Kitchener-Waterloo

Region compromises with developers, opens up more land for urban buildup

The Region of Waterloo has come to a compromise with a group of developers to craft a deal that would eventually open up 455 hectares of land for new developments, a benchmark that is over five times the region's original target.
(Colin Butler/CBC News)

The Region of Waterloo has come to a compromise with a group of developers to craft a deal that would eventually open up 455 hectares of land for new developments, a benchmark that is over five times the region's original target.

When the Region introduced its Regional Official Plan in 2009, it set aside 85 hectares of land for new development. That was in addition to the vacant greenfield land the region had already identified could be used for future subdivisions, or about 3,500 hectares.

In an agreement announced Tuesday, the region will now make 455 hectares of land available for urban development by 2019.

For an idea of how much land that is consider that one hectare is 10,000 square metres, or about the size of the inside area of an athletics running track.

Put another way, the region wanted to set aside for development land that was a little less than a kilometre wide by a kilometre long, if you think about driving that distance in your car. That's in addition to the 35 square kilometres the region says was already available for development in 2009.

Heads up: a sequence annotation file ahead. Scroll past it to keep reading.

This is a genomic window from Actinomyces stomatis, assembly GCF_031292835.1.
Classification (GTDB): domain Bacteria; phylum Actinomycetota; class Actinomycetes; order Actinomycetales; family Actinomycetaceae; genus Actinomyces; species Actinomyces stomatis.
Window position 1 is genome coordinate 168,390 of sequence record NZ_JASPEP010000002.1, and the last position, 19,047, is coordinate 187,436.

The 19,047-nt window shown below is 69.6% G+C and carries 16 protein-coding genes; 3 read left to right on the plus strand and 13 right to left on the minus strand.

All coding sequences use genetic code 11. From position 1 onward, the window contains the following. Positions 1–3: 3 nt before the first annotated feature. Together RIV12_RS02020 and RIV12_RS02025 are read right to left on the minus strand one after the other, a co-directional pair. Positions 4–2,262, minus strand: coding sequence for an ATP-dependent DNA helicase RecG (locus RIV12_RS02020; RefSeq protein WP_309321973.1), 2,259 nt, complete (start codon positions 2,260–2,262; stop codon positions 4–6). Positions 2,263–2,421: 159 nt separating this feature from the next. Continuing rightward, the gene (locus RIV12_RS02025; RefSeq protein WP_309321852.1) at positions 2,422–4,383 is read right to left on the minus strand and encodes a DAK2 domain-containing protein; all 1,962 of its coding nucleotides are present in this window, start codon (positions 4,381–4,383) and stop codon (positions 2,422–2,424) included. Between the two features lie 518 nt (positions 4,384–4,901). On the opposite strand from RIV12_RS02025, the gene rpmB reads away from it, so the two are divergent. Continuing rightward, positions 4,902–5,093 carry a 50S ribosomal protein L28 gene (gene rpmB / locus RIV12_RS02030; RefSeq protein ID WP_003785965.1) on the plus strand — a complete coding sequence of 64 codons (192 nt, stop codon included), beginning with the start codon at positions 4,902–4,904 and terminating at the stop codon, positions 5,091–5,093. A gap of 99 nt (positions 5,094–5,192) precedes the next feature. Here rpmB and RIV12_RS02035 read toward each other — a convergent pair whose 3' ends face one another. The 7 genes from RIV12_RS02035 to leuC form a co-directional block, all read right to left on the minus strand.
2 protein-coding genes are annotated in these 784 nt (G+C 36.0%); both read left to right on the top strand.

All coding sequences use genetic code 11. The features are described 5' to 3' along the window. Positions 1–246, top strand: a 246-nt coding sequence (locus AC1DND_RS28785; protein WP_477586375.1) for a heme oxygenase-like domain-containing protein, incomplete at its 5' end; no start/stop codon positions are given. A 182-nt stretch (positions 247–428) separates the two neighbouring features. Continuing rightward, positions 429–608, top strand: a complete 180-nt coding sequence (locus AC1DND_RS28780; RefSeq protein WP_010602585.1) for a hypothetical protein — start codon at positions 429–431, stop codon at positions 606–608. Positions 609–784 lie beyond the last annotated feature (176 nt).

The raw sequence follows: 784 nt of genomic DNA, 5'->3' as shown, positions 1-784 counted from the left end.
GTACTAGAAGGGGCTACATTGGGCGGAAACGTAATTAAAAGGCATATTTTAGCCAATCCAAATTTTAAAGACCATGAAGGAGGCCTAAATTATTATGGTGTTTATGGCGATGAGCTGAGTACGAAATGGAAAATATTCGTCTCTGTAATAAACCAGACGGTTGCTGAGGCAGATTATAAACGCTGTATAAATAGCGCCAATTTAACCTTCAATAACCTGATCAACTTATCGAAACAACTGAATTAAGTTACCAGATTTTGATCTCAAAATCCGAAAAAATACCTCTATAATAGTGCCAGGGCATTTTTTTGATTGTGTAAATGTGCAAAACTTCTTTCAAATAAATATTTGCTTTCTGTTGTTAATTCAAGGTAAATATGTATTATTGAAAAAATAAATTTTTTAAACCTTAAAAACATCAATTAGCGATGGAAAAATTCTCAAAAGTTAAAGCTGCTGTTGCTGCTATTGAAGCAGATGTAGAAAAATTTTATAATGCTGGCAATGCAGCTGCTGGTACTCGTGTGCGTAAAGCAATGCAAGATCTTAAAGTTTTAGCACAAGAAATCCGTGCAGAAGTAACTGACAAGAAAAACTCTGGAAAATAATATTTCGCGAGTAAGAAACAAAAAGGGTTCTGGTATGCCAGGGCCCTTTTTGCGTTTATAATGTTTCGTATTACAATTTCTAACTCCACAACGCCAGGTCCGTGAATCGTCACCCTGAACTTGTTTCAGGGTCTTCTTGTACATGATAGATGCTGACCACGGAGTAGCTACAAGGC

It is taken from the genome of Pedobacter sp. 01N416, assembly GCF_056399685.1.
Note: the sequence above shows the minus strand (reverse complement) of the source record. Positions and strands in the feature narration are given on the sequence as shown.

But developers in the case, led by a consortium that includes Activa Holdings Inc., Stonefield Properties Corp., and Northgate Land Corp thought that was too small. They appealed to the Ontario Municipal Board, an arms-length judicial body that adjudicates disputes over planning in the province, to increase the amount of land available for development to 1,053 hectares, about 10 square kilometres. 

Instead the new agreement between the Region and the appellants puts the amount of land somewhere in the middle. The agreement would see an additional 255 hectares of land opened up, plus a further 200 hectares of land would be designated as urban between 2016 and 2019, which could lead to potential future development.

The compromise comes after OMB ruled in favour of the developers in 2013.

The region countered by launching two legal actions, one of which asserted the OMB's interpretation of the Provincial Growth Plan for the Greater Golden Horseshoe was incorrect. In its second action, the region claimed the OMB process could be biased, saying some OMB staff may have been swayed by a consultant hired by the developers during a private training session.

Both those proceedings are still in the courts. The developers and the region then met in 2013 and "established a negotiating framework and began formal discussions toward a collaborative settlement," the region said in a document outlining the deal.

The agreement still needs to be approved by the OMB. A hearing is scheduled for June 2015. 

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